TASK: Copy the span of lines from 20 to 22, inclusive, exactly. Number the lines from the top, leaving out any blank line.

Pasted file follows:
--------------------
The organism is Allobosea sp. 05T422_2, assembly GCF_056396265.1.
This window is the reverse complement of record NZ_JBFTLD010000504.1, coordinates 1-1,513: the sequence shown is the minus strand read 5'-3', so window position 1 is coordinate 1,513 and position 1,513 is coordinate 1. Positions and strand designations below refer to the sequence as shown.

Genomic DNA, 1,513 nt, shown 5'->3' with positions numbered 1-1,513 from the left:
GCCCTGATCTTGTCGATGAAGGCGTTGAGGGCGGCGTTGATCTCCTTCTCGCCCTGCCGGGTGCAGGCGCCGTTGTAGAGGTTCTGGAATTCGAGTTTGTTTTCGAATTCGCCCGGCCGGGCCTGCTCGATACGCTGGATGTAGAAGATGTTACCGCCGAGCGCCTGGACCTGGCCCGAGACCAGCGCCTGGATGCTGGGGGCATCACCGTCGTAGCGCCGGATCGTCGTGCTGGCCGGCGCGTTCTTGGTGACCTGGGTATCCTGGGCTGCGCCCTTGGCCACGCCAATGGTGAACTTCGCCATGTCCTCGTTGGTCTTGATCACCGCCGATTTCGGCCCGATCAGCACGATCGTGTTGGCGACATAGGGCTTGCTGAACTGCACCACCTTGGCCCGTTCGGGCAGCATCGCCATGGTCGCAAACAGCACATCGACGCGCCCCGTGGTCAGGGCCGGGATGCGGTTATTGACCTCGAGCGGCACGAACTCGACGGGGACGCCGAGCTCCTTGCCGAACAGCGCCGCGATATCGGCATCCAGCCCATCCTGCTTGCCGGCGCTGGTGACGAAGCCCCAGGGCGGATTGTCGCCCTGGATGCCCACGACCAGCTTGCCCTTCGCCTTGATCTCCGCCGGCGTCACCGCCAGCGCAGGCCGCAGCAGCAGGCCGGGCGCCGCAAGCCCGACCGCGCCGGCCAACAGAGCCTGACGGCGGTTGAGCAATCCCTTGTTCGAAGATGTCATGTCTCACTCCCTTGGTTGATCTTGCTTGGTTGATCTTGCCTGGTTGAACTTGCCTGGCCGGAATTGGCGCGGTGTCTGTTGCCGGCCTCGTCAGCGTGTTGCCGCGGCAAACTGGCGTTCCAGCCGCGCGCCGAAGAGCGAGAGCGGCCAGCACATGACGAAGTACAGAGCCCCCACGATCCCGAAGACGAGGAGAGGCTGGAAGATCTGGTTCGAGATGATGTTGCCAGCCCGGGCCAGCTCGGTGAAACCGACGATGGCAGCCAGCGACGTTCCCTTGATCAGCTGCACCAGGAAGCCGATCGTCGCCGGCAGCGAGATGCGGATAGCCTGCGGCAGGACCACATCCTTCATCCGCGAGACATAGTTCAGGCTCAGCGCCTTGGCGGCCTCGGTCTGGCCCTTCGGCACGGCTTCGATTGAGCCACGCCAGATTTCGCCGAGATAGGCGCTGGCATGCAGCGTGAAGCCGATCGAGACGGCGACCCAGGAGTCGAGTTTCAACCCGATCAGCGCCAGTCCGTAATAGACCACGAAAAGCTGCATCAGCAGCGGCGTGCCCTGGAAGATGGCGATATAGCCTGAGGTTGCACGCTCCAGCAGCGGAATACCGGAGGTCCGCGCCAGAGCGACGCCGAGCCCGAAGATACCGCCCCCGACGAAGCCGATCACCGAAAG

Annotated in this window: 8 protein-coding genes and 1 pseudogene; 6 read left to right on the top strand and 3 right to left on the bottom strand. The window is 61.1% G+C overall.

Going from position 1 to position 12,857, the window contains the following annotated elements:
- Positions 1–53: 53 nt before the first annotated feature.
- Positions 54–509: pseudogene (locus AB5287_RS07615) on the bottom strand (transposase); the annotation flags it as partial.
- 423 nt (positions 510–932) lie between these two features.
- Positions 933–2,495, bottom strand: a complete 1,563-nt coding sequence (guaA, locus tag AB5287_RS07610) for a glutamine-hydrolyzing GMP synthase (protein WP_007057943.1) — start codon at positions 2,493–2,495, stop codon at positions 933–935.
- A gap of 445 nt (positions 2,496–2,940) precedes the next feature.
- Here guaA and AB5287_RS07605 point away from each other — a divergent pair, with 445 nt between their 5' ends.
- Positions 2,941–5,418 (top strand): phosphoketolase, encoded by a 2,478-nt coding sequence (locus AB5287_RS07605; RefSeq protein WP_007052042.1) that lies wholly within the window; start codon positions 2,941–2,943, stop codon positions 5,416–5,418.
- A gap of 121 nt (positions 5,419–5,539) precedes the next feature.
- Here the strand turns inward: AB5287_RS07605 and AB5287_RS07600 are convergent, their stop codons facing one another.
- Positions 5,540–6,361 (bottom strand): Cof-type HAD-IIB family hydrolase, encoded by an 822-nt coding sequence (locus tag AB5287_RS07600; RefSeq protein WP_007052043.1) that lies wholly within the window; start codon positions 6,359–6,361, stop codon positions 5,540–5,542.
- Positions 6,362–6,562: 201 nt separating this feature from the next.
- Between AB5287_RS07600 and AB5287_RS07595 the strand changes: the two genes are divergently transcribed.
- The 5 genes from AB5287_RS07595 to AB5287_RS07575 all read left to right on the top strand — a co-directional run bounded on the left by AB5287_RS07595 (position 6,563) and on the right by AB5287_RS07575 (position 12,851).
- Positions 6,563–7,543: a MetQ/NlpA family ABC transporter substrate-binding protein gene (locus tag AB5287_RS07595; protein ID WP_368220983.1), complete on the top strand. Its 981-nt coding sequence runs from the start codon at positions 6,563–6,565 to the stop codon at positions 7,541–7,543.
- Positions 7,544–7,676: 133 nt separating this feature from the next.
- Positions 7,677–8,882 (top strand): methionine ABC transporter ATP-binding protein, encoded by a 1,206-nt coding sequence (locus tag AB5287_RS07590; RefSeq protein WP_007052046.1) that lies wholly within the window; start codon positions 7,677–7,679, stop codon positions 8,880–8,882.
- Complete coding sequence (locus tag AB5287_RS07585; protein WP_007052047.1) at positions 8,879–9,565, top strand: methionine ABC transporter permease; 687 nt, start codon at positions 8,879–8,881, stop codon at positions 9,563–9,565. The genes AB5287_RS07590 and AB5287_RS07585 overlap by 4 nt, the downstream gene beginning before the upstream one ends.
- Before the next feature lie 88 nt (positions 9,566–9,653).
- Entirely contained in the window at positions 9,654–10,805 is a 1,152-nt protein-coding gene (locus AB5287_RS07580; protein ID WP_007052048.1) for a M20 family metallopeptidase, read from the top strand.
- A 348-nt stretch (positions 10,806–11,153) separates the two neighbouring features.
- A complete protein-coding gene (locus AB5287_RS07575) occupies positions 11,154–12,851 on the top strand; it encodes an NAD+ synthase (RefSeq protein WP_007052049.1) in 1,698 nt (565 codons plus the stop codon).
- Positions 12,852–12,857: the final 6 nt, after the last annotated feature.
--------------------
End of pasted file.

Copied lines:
- Positions 6,563–7,543: a MetQ/NlpA family ABC transporter substrate-binding protein gene (locus tag AB5287_RS07595; protein ID WP_368220983.1), complete on the top strand. Its 981-nt coding sequence runs from the start codon at positions 6,563–6,565 to the stop codon at positions 7,541–7,543.
- Positions 7,544–7,676: 133 nt separating this feature from the next.
- Positions 7,677–8,882 (top strand): methionine ABC transporter ATP-binding protein, encoded by a 1,206-nt coding sequence (locus tag AB5287_RS07590; RefSeq protein WP_007052046.1) that lies wholly within the window; start codon positions 7,677–7,679, stop codon positions 8,880–8,882.